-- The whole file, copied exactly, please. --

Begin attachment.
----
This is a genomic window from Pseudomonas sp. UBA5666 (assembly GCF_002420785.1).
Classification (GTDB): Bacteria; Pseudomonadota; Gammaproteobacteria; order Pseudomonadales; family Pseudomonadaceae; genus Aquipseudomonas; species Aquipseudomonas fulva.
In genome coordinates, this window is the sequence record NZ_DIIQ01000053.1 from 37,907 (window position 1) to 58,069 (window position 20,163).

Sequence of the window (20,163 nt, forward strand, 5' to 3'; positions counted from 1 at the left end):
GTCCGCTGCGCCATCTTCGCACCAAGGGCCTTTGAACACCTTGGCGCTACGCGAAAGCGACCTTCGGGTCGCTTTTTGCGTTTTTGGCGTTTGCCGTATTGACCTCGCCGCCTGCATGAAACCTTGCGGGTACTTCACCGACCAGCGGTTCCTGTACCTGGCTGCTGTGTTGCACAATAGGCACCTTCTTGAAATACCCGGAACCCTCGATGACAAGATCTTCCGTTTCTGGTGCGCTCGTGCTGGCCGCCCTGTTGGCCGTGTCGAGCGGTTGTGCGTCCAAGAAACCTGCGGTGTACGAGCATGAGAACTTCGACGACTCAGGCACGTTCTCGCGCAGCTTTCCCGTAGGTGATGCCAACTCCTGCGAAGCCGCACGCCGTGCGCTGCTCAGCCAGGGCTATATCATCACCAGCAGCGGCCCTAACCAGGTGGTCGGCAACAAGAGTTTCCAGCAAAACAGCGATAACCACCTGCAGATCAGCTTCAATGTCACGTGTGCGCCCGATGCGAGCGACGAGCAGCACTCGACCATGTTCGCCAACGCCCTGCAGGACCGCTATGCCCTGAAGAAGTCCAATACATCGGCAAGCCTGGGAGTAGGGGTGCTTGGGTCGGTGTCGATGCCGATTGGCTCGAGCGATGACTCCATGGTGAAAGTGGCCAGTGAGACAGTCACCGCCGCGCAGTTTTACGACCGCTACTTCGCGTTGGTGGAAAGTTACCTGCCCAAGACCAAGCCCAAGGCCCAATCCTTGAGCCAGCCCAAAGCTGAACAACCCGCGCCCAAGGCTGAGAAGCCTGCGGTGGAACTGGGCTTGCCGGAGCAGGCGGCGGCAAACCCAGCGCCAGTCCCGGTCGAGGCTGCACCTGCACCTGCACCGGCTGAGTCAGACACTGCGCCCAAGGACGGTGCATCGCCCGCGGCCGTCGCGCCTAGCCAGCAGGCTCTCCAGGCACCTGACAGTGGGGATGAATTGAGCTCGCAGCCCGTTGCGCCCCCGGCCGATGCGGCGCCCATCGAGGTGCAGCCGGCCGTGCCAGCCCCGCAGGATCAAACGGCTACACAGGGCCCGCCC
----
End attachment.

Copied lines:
This is a genomic window from Pseudomonas sp. UBA5666 (assembly GCF_002420785.1).
Classification (GTDB): Bacteria; Pseudomonadota; Gammaproteobacteria; order Pseudomonadales; family Pseudomonadaceae; genus Aquipseudomonas; species Aquipseudomonas fulva.
In genome coordinates, this window is the sequence record NZ_DIIQ01000053.1 from 37,907 (window position 1) to 58,069 (window position 20,163).

Sequence of the window (20,163 nt, forward strand, 5' to 3'; positions counted from 1 at the left end):
GTCCGCTGCGCCATCTTCGCACCAAGGGCCTTTGAACACCTTGGCGCTACGCGAAAGCGACCTTCGGGTCGCTTTTTGCGTTTTTGGCGTTTGCCGTATTGACCTCGCCGCCTGCATGAAACCTTGCGGGTACTTCACCGACCAGCGGTTCCTGTACCTGGCTGCTGTGTTGCACAATAGGCACCTTCTTGAAATACCCGGAACCCTCGATGACAAGATCTTCCGTTTCTGGTGCGCTCGTGCTGGCCGCCCTGTTGGCCGTGTCGAGCGGTTGTGCGTCCAAGAAACCTGCGGTGTACGAGCATGAGAACTTCGACGACTCAGGCACGTTCTCGCGCAGCTTTCCCGTAGGTGATGCCAACTCCTGCGAAGCCGCACGCCGTGCGCTGCTCAGCCAGGGCTATATCATCACCAGCAGCGGCCCTAACCAGGTGGTCGGCAACAAGAGTTTCCAGCAAAACAGCGATAACCACCTGCAGATCAGCTTCAATGTCACGTGTGCGCCCGATGCGAGCGACGAGCAGCACTCGACCATGTTCGCCAACGCCCTGCAGGACCGCTATGCCCTGAAGAAGTCCAATACATCGGCAAGCCTGGGAGTAGGGGTGCTTGGGTCGGTGTCGATGCCGATTGGCTCGAGCGATGACTCCATGGTGAAAGTGGCCAGTGAGACAGTCACCGCCGCGCAGTTTTACGACCGCTACTTCGCGTTGGTGGAAAGTTACCTGCCCAAGACCAAGCCCAAGGCCCAATCCTTGAGCCAGCCCAAAGCTGAACAACCCGCGCCCAAGGCTGAGAAGCCTGCGGTGGAACTGGGCTTGCCGGAGCAGGCGGCGGCAAACCCAGCGCCAGTCCCGGTCGAGGCTGCACCTGCACCTGCACCGGCTGAGTCAGACACTGCGCCCAAGGACGGTGCATCGCCCGCGGCCGTCGCGCCTAGCCAGCAGGCTCTCCAGGCACCTGACAGTGGGGATGAATTGAGCTCGCAGCCCGTTGCGCCCCCGGCCGATGCGGCGCCCATCGAGGTGCAGCCGGCCGTGCCAGCCCCGCAGGATCAAACGGCTACACAGGGCCCGCCC